The Perfect Message for Perfectionists

Laura Mears
Laura Mears

Anyone struggle with perfectionist tendancies?

There is a lot that’s not perfect at the moment… How well our technology is working, our summer plans awry, the state of the house… And if I go deeper, there’s my assessment of myself as a friend (needs improvement), and whether my kids will be harmed long-term by my demanding home-learning methods (they will probably be OK). And no matter how well the day or the conversation or the meal went, I will always manage to find something in myself that could be improved.

Lately, however, I have felt liberated by this quote: “And now that you don’t have to be perfect, you can be good” (John Steinbeck) I had forgotten that perfection is unreachable. I have found it a huge relief that I am not aiming for perfection. Good is good enough.

Infact there is an argument that you can’t actually BE good until you quit trying to be perfect. (Is that what Steinbeck meant?)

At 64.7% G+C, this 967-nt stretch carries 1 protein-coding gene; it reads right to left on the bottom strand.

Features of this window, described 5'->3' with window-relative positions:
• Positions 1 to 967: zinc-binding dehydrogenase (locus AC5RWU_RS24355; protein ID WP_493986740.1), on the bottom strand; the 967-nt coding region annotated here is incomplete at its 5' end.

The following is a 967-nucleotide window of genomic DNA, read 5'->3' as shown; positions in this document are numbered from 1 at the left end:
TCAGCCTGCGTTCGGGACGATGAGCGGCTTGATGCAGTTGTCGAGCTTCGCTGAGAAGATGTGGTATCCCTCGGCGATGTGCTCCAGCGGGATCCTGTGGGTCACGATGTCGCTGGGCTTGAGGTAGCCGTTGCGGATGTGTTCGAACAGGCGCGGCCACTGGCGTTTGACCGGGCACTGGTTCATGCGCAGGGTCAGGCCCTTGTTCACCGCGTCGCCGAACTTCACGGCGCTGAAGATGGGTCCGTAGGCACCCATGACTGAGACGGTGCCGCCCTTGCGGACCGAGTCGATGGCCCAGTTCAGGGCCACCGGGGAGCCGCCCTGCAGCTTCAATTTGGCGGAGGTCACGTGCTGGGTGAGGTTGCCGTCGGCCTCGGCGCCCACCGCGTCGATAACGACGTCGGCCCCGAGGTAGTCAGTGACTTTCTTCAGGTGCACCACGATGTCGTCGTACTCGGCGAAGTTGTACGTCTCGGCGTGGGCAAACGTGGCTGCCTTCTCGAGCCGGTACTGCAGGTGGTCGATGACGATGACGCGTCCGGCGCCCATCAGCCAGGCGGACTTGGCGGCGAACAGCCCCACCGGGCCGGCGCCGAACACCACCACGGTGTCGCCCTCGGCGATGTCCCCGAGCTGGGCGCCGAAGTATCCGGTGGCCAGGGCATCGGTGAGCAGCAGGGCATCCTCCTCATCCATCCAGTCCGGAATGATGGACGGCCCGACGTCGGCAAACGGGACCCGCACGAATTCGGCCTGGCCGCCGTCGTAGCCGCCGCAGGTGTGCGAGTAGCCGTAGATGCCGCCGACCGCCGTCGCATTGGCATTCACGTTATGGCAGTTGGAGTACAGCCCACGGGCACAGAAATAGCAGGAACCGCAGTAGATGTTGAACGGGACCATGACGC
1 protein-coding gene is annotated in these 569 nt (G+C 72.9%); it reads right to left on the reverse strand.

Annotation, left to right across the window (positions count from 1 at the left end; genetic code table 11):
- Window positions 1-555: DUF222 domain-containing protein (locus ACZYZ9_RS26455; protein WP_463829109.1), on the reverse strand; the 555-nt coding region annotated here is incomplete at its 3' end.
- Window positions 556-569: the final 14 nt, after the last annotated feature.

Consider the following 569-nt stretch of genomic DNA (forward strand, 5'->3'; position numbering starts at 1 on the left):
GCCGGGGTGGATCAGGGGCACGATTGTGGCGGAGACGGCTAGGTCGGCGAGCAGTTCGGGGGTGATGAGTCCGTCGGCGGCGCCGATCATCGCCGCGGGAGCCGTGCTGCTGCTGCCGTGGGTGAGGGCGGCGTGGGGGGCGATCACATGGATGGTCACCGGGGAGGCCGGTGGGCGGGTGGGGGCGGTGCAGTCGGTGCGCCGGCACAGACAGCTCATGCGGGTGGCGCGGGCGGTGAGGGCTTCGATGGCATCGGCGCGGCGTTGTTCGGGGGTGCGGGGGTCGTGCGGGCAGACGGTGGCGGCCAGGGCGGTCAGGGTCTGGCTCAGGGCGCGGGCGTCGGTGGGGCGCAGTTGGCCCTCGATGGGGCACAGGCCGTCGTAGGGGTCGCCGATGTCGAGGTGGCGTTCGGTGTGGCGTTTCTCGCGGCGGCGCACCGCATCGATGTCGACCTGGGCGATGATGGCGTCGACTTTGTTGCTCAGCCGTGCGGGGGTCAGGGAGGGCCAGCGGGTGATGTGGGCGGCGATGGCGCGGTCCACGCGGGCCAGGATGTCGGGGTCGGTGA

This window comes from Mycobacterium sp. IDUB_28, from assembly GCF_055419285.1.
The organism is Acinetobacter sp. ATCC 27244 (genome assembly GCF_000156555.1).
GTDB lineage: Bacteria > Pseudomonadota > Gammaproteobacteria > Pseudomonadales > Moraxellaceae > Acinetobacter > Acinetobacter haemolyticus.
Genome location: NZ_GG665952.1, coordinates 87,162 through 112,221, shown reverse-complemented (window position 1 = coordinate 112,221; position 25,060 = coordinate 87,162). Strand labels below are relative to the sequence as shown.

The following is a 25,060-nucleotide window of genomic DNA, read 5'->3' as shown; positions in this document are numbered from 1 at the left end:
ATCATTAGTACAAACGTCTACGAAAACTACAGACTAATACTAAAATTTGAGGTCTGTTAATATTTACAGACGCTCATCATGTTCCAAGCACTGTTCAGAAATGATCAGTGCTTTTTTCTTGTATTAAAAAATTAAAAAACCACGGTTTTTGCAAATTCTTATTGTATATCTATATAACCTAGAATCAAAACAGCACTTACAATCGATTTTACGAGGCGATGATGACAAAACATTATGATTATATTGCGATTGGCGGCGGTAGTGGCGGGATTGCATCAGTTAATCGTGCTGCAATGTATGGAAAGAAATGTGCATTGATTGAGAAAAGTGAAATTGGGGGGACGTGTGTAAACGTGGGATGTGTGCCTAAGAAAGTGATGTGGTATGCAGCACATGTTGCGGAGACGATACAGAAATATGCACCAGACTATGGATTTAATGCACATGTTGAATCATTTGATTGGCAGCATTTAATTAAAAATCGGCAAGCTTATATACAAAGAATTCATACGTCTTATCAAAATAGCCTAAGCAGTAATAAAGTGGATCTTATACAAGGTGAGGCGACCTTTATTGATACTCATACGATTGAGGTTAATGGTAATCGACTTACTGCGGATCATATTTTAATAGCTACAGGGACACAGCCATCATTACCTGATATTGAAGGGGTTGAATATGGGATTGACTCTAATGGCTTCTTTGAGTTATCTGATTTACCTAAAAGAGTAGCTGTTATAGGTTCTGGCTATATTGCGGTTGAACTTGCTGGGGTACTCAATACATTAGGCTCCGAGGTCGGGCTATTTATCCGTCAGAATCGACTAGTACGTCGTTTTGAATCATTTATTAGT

Years ago I was appraising the lesson of an NQT. The lesson had some great components, but it was all the wrong way around. When I fed this back to him, he showed me his original lesson plan, with everything in an order which flowed seamlessly from one idea to the next. What happened?

He over-thought it. He over-worked it. For some of us, the lesson we need to hear is: “It’s good enough”. Or to coin the phrase of leadership coach Craig Groeschel; it’s “GETMO” – Good Enough To Move On.

They say that doing something you are not very good at, just because you like doing it, is good for perfectionists. So I watched a video called ‘Calligraphy for beginners’, and wrote out the quote. Appropriate, don’t you think? It hangs in my downstairs cloakroom: To remind me who I am, and what I am not, and don’t need to be.

From now on, I will try to leave perfection to God.

Share on facebook
Share on linkedin
Share on twitter
Share on pinterest
Share on email

Stay Connected

More Updates

Wilful Silence

This month, I want to talk about a hard topic: the catalogue of leaders in every field – business, politics, the church, sport – who

Enjoy the Process

Last time we wrote about the importance of setting specific goals, and this month’s blog offers an important caveat. When I am energised by a

Be Dreamers of the Day

“What are you day-dreaming about?” I asked my 8 year-old son, after his teacher said he was sometimes off in his own world in class.  Pleased to